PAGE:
A Patriotic Purge

So there are a few things on my mind today.

I read an article talking about how a guy is selling off his entire project car collection. I have been thinking that people like that should really get into finding the right home for those vehicles. Someone out there would absolutely appreciate the project car you have. In all reality I think the problem is timing and communication. When people want a car, they are going to find someone who has it. The problem is that many of the people who have the cars are not communicating that they have them. Its a sad day when amazing vehicles get hauled off the the junk yard because the owner thinks no one wants it.

I also read about how rally racing is probably the most expensive and hardest forms of racing. I have never been to an actual rally but I can imagine that it is more fun for the participants than the spectators. That is probably a factor into why it costs so much. Then again, there can be watered down versions of rallies that one can do with friends on public roads. The kicker there is just gas prices.

I am pretty impressed at the number of first time winners there have been in NASCAR this year. David Ragan is a wonderful driver and deserved to win last weekend in Daytona. Congrats to David Ragan. This upcoming Kentucky race should be pretty thrilling. These powerhouse teams really have not shown bright this year. Then again, was it really the teams or more so the individuals? If anything, this year has shown it is all about the individuals. Just take a look at the top 12 drivers. Then again, the teams have become tighter simply because of the tension on the track between individuals and the ability for more than one individual on one team to consistently do well. This chase will not be over till its over and I am completely ecstatic to watch it unfold!

I spent a little time with my friend today looking up Hot Wheels on Ebay. Pricing out cars we already have and looking up the cars we don’t. I love Hot Wheels but its hard sometimes to justify buying them when I could save the money to buy a real car. I guess being a passionate automotive enthusiast, I consider such things.

I was also thinking today about how the new styling of the Chrysler 300 would make a perfect coupe. Since the newer styled 300’s came out,  they have always had that watered down Bentley / Rolls Royce look. They have a chance now to take an “Imported from Detroit” vehicle and give it some flair, similar to a two door Audi/Bentley, since that’s what I think it would most collectively look like if it were a coupe. Not to mention that Cadillac has made a gorgeous coupe out of its well loved CTS. Then they hopped it up on some supercharging steroids to make it a CTS-V. Such an epic vehicle. I am a huge fan of GM and particularly Cadillac. However, I will support any American made company, such as Chrysler if they built a world class coupe. After the fourth of July, I have been all but thrilled to be as patriotic as possible. Hopefully the American automotive industry will do the same! 😀 God bless the USA!

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A Proportionate Problem

Something I have always struggled with as far as automotive design goes is the use of un-proportionate parts/designs etc. It drives me nuts. Whether it be to big a spoiler, not big enough spoiler, side grilles with no purpose and horrible lines, headlights that are just ugly looking because they are too big or small, the list could go on and on.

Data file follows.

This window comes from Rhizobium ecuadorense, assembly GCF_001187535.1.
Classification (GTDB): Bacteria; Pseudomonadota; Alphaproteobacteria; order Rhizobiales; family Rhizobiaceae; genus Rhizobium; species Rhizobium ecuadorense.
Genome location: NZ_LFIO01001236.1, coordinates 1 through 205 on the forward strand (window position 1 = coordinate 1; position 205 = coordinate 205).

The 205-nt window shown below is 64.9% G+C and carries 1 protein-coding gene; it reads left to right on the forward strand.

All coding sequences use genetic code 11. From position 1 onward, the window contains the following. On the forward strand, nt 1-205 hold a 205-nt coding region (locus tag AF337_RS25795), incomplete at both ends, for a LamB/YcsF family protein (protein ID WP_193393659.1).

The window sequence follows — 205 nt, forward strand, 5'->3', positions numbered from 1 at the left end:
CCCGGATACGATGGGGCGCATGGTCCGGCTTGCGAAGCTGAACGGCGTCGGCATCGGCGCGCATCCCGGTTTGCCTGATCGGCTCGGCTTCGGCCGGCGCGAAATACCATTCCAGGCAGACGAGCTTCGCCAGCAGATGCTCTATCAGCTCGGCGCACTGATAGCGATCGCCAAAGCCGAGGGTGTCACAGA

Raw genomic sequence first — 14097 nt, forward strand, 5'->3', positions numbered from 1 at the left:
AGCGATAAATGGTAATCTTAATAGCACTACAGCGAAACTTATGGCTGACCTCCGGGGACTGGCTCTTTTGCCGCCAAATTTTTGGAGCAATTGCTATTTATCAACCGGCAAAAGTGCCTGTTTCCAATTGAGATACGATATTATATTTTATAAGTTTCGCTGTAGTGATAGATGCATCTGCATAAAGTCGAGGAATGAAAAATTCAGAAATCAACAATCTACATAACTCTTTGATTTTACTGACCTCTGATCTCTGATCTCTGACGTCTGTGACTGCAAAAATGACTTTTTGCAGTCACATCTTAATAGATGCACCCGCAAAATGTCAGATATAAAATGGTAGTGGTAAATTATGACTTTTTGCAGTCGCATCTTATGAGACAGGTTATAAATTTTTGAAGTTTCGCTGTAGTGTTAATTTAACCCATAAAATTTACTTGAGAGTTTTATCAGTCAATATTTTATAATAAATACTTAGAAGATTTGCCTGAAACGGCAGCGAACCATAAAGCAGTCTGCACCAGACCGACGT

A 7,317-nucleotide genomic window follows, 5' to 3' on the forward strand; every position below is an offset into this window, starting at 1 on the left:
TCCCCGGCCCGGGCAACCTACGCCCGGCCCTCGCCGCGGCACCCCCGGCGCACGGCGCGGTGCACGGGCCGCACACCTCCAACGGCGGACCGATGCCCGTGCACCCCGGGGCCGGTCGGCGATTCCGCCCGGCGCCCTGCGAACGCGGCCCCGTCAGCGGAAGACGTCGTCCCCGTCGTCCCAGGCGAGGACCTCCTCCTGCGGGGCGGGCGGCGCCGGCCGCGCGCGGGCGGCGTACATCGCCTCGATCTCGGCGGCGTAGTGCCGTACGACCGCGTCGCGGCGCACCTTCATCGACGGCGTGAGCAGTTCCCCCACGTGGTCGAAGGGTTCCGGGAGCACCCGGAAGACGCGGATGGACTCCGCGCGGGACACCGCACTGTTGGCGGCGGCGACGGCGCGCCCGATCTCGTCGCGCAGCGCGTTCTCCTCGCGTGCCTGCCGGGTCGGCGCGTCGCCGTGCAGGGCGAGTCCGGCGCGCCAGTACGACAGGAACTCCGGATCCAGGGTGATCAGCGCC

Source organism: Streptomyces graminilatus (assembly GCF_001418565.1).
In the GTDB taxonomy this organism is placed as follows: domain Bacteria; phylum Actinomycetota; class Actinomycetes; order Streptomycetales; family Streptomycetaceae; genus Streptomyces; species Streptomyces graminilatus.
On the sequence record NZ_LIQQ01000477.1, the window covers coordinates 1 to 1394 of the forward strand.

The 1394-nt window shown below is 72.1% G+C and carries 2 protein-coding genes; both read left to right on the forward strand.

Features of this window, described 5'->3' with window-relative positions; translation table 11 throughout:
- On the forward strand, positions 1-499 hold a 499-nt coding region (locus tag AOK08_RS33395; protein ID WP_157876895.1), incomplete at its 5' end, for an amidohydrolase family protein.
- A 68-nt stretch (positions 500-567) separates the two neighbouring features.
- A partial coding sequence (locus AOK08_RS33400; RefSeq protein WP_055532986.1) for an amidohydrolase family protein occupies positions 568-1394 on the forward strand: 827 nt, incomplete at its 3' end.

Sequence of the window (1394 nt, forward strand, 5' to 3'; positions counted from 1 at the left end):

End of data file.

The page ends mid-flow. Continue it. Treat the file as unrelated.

Today I saw a picture of a Ram that made me really think. The truck is MASSIVE, and its ride height is incredibly high, yet with such a beastly truck, there was one thing that looked incredibly out of place, incredibly un-proportionate. The tires. Why does such an aggressive vehicle deserve such lil un-proportionate tires? I understand that there has to be fender clearance if it is loaded down, however, the ride height is so great, it really makes me wonder, even with a weighted back end, how low is that thing going to go? If it were to clear all that space, that would raise two problems, one, that’s probably WAY too much weight, and two, that would cause the nose to be so dang high, you wouldn’t have any real good maneuverability or sight line. So, this insignificant problem, my observance being annoying, thinks that they should increase the tire size of vehicles like this. It would make it look much more proportional.

Retool for the New School

Reading Autoblog today, stirred up some thoughts I have been mulling over for a while…the matter of automobile production. What really does it take to produce an automobile? If it is just like anything else in life, the willingness, passion, desire, and devotion to get it done are the ingredients to success. Why that doesn’t seem to work, or at least it was never popular up until this point I just don’t know. But I see a shift coming. A shift that will change the way automobiles are conceived, made, bought, and driven. More importantly there will be a shift to a unique connection between company, machine, and consumer.

I think the turn around time for creating a concept vehicle by a company, and either not producing it, or saying that it will be produced 3-5 years down the road…is absolutely stupid. That’s a lie. If you want to make something, you will make it, end of story. Sure it takes time to reset production plants and assembly lines, gather the materials and resources, create new machines that can make the new parts…yes I get that. But really, where has that gotten us? It has gotten us to this point, where new ideas are being generated faster than that old process can keep up.

Three stories on Autoblog today relate to this topic. The first is that Nissan is planning to build a new vehicle every 6 weeks until 2016. I say that is the most brilliant plan of any company to date. That kind of diversity will make their vehicles more exclusive and personal for consumers. In this day in age, consumers want to be part of a whole, but they want to stick out in that whole. This plan that Nissan has will provide that. Creating that type of momentum for niche audiences will also start creating a desire for people to own something that has the ability to become rare, which instead of seeing an automobile, particularly a grocery getter, as a expense, it is seen as an investment.

Second story is that Lamborghini is undecided on whether to create the four dour Estoque (Which has been around for what I think is a while and it is dumb they haven’t made it yet. It’s a great vehicle with would serve a purpose.) or an SUV. My opinion, BUILD THEM BOTH! Lamborghini shocked the world a few months ago with talk that they might start creating an “everyday” line-up of vehicles. People think that it might tarnish their image. I don’t. Lamborghini will never be a second rate company. If they want to build the most powerful exotic SUV, let them. It just goes to show that others can’t do what Lamborghini can do.